“The history of how we served the British Empire doesn’t do that.”

Government Cabinet Secretary, Ken Skates welcomed Dr Thurley’s report, saying that it was “balanced, thoughtful and impartial”.

“The review is a key step to help the Welsh Government identify the most appropriate ways in which we can help ensure Amgueddfa Cymru continues to thrive in the future, in what continue to be challenging financial times.”

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vicky moller
vicky moller
3 years ago

Wales has played a part in global events but it isn’t the British empire I am thinking of. It is the movements and campaigns for social values to shine, against slavery, dictatorship, war and for cordial peaceful humanitarian values between nations.

Keith Parry
Keith Parry
3 years ago

This has Iron Ring Skates hands all over it. They are trying to abolish Wales and her hostory. Yesterday they were turning Cardiff into Suburb of Bristol!

apgras
apgras
3 years ago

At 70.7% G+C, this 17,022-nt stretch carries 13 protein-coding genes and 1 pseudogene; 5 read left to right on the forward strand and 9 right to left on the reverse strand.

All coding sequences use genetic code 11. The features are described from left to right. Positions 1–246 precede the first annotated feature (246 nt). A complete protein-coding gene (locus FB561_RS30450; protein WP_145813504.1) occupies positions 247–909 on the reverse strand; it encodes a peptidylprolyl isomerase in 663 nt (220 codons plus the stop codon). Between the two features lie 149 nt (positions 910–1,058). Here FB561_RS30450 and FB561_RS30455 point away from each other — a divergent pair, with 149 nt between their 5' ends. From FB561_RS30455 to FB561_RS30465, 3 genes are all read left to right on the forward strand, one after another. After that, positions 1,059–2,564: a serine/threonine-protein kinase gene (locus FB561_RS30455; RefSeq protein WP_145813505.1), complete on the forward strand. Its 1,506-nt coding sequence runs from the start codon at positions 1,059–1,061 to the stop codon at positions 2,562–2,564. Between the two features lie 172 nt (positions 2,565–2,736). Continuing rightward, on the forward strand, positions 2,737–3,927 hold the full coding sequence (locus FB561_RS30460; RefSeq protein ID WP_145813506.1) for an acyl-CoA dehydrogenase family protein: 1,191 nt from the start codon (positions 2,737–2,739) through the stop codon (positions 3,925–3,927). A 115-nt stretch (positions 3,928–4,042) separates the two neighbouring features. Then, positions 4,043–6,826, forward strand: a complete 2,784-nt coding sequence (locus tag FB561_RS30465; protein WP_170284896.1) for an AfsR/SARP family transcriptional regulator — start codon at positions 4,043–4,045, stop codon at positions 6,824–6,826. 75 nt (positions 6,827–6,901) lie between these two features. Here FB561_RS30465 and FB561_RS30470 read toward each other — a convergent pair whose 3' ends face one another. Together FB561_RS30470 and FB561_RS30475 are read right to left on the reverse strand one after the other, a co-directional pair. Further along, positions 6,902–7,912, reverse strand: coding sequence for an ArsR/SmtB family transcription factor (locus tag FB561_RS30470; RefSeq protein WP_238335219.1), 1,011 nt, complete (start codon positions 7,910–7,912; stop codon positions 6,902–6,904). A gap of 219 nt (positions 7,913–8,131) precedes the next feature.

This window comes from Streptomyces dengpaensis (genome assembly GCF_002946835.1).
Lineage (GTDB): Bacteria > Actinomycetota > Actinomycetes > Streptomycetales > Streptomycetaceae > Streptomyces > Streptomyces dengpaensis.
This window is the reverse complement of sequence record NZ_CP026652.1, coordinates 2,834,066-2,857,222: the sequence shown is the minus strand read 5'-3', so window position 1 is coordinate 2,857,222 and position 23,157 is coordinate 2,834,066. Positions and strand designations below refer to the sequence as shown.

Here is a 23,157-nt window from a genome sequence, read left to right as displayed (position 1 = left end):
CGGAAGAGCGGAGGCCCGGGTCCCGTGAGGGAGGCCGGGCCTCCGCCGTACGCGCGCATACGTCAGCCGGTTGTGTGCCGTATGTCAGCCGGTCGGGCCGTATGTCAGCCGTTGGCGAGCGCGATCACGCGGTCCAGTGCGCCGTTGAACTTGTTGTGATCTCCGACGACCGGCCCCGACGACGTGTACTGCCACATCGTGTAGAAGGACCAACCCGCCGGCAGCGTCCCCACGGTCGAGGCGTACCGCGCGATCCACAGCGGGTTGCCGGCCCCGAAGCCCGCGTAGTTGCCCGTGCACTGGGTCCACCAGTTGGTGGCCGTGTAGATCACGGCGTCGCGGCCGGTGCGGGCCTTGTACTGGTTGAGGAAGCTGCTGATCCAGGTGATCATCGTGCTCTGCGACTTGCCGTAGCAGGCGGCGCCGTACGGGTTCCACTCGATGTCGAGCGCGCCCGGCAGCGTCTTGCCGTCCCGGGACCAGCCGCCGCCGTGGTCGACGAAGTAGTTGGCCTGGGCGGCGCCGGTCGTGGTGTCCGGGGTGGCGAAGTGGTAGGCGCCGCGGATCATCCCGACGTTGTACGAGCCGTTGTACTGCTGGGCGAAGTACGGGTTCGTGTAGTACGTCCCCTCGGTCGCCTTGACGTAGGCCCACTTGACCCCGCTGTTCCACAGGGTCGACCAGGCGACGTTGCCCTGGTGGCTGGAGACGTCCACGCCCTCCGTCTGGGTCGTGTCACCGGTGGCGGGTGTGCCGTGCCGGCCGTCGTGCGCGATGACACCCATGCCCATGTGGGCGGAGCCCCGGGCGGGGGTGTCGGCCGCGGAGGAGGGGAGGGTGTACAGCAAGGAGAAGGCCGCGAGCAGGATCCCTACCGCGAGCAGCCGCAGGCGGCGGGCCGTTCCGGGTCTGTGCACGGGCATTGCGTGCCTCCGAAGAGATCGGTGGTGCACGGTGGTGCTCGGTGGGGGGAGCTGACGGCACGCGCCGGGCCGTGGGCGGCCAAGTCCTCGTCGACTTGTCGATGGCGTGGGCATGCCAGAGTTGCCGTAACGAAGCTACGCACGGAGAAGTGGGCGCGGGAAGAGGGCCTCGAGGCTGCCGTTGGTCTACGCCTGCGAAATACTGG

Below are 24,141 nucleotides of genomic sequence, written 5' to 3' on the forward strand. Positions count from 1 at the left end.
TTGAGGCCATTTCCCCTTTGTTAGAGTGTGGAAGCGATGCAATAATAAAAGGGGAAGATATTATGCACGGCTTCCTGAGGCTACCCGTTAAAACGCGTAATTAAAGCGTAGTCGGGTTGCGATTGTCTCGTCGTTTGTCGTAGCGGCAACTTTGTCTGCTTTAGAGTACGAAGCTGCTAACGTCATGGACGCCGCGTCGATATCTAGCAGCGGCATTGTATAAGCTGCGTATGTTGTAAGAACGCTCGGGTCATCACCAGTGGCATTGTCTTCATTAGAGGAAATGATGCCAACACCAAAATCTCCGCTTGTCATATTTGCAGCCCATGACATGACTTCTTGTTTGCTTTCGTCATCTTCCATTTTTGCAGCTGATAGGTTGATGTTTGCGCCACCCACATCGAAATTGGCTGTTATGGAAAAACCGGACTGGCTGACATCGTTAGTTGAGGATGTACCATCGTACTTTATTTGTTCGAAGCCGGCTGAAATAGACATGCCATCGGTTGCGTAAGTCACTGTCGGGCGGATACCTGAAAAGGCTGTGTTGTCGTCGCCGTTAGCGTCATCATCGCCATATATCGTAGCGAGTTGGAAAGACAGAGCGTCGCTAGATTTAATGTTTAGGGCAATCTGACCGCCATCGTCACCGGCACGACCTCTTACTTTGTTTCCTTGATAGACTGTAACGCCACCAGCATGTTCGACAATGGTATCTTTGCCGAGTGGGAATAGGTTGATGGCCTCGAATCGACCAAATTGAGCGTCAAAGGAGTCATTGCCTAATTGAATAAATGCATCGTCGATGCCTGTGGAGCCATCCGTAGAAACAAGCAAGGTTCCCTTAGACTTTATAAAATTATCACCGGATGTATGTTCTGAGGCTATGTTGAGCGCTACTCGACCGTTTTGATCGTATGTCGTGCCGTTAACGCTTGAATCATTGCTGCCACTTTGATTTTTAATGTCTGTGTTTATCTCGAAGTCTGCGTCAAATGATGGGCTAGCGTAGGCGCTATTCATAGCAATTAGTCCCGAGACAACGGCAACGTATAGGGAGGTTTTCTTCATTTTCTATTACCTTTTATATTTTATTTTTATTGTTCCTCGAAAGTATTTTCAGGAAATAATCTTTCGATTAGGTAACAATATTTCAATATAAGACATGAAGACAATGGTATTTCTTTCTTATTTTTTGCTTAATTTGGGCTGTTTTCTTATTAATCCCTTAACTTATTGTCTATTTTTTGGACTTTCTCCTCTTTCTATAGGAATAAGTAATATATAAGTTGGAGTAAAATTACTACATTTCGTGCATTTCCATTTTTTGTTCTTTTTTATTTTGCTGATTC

i.e you have no stolen artefacts and items important to other Countries.

Kevin Bates
3 years ago
Reply to  apgras

You clearly have little knowledge of welsh history. For 100s of years before the murder of llywelyn, the welsh had the most important ‘artifact’ of all. It was so important that after the english stole it, it was paraded around England and put on show. People come from all over Europe to see it in all its glory and to marvel at the death of the welsh nation. This was Y Groes Naid, It was a cross a priceless artifact that included a fragment of the cross that Christ was crucified on. It along with llywelyns crown and other things… Read more »

apgras
apgras
3 years ago
Reply to  Kevin Bates

Seeing that I’m from Teyrnas Gwynedd, I do. I think you’ve misinterpreted what I said. I meant our National Museum is not full of stolen artefacts from far flung places.

Edeyrn
Edeyrn
3 years ago
Reply to  Kevin Bates

Kevin, you sometimes have a knack of misreading what people say … please re read what he said 😀

Kevin Bates
3 years ago
Reply to  apgras

sorry dude 🙁 i was worked up a it there.

ejcorbett2013
ejcorbett2013
3 years ago

I’m not sure that colonizing the world is something to be proud of!

Rob Evans
Rob Evans
3 years ago
Reply to  ejcorbett2013